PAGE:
Authors: Armando Félix-Bermúdez, Francisco Delgadillo-Hinojosa, María Lucila Lares, Eunise Vanessa Torres-Delgado, Miguel Angel Huerta-Díaz, Antonio Tovar-Sanchez and Víctor Froylan Camacho-Ibar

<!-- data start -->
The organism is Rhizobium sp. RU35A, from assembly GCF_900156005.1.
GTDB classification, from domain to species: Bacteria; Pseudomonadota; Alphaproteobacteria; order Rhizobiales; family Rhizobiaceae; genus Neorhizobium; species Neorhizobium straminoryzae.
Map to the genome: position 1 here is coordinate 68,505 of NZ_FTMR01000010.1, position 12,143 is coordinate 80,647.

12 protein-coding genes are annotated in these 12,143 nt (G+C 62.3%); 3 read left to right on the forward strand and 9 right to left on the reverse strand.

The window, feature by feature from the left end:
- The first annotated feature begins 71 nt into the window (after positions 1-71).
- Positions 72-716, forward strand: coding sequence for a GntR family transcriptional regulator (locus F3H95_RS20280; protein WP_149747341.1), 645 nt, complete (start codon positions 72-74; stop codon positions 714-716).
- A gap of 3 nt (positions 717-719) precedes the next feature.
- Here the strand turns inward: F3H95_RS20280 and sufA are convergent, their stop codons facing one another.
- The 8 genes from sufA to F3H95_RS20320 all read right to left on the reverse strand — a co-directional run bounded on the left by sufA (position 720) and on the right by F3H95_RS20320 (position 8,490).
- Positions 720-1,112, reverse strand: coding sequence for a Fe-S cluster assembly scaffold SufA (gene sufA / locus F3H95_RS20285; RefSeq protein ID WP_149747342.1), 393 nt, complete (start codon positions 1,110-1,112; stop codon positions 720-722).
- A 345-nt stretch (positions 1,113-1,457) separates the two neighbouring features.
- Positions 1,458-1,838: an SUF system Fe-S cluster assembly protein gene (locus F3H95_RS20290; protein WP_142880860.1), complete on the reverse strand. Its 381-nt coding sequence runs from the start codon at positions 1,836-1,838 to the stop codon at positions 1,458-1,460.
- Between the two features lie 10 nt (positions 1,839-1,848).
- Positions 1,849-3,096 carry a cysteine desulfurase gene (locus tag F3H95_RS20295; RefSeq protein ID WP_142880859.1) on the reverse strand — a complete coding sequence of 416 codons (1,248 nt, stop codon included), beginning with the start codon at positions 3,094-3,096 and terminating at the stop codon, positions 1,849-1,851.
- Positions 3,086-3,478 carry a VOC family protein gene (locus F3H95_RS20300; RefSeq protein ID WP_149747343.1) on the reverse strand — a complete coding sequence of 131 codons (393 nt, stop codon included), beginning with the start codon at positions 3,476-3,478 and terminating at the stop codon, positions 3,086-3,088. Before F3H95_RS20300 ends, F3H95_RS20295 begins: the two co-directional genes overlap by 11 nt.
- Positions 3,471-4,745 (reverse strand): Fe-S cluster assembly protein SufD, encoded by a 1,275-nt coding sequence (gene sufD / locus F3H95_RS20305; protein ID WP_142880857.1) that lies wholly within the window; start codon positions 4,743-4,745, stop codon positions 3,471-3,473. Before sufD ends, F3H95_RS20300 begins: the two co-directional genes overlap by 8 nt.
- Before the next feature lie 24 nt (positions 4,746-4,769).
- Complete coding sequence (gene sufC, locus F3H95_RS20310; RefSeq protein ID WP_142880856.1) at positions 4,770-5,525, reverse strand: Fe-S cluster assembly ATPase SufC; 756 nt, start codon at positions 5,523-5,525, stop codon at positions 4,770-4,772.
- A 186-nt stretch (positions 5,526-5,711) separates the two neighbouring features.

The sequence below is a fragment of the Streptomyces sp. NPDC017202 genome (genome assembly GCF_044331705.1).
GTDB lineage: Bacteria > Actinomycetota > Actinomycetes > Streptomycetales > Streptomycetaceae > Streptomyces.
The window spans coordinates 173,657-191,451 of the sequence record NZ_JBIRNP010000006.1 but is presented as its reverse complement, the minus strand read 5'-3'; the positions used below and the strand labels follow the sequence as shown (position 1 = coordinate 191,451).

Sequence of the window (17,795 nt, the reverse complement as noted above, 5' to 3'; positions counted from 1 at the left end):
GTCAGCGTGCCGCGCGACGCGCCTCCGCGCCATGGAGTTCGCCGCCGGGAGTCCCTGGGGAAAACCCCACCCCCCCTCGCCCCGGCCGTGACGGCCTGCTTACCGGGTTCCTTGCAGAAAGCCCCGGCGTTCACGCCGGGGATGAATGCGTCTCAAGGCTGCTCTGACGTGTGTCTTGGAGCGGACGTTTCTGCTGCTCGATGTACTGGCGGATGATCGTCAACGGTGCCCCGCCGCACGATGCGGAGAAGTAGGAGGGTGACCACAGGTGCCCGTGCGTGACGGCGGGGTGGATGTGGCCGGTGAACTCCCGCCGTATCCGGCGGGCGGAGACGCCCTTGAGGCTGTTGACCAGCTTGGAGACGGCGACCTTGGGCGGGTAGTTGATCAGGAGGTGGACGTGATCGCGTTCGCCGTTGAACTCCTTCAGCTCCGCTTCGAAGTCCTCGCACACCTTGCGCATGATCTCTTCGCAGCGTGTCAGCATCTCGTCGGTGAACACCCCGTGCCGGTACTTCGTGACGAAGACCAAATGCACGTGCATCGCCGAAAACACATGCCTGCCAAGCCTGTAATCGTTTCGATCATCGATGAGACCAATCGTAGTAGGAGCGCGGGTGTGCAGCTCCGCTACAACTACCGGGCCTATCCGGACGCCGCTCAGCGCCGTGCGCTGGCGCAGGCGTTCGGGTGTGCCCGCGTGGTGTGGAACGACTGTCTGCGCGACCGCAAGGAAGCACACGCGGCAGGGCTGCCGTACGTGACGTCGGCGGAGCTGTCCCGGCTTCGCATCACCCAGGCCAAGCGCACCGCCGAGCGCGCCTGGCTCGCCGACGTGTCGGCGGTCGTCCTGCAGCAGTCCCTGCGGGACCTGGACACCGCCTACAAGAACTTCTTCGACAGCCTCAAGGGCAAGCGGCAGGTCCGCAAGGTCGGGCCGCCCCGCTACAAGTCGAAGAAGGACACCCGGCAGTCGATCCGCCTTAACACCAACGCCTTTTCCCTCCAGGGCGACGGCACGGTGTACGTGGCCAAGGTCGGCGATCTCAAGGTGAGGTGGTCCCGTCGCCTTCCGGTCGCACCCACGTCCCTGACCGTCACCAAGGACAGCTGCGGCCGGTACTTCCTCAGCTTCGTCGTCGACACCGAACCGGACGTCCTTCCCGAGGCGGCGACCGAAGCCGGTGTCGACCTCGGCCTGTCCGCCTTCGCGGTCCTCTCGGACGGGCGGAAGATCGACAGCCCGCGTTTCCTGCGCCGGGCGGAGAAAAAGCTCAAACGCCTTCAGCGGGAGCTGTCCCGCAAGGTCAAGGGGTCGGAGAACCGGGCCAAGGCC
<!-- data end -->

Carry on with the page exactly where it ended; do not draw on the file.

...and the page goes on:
The Gulf of Mexico (GoM) is one of the most dynamic marginal seas in the world owing to the intrusion of the Loop Current and the shedding of anticyclonic eddies (LCE) that travel westward across the Gulf. However, the impacts of these mesoscale dynamics on the supply and removal of bioessential trace metals in surface waters remain unclear. We study the impact of mesoscale eddies on the distribution of dissolved nickel (Ni), a biologically active element scarcely studied in the region. The vertical distribution of Ni was determined in the deep-water region of the GoM during summer of 2017, when two anticyclonic LCE (Quantum and Poseidon) were present. Nutrient-like profiles of Ni in the GoM resemble those from the Atlantic Ocean, but they showed high spatial variability within the first 1000 m, which was associated with the impact of mesoscale eddies. Similarly to subtropical gyres, macronutrients were almost depleted in surface waters, while Ni never fell below 1.51 nmol kg-1, suggesting low Ni lability or alternatively, slow biological uptake compared to that of macronutrients. In particular, lowest levels of Ni and macronutrients (PO4 and NO3) were recorded in surface waters of the anticyclonic eddies and the Loop Current area. Anticyclonic LCEs deepened these Ni-poor waters pushing the Ni-rich core of Tropical Atlantic Central Water up to 600 m, whereas its shallowest position (up to 200 m) was recorded under cyclonic conditions in Campeche Bay. This eddy-induced vertical displacement of water masses also affected the integrated Ni and macronutrient concentrations in the upper 350 m but without modifying their stoichiometries. We suggest that a significant decrease in surface inventories of Ni and macronutrient in areas impacted by LCEs is a consequence of the trapping of the water within eddies, the biological uptake of Ni and macronutrients combined with their limited replenishment from below, which likely affects autotrophic groups. In conclusion, the mesoscale dynamic permanently present in the GoM play an important role in modifying the vertical distribution of Ni and macronutrients as well as their availability in the upper water column of this marginal sea.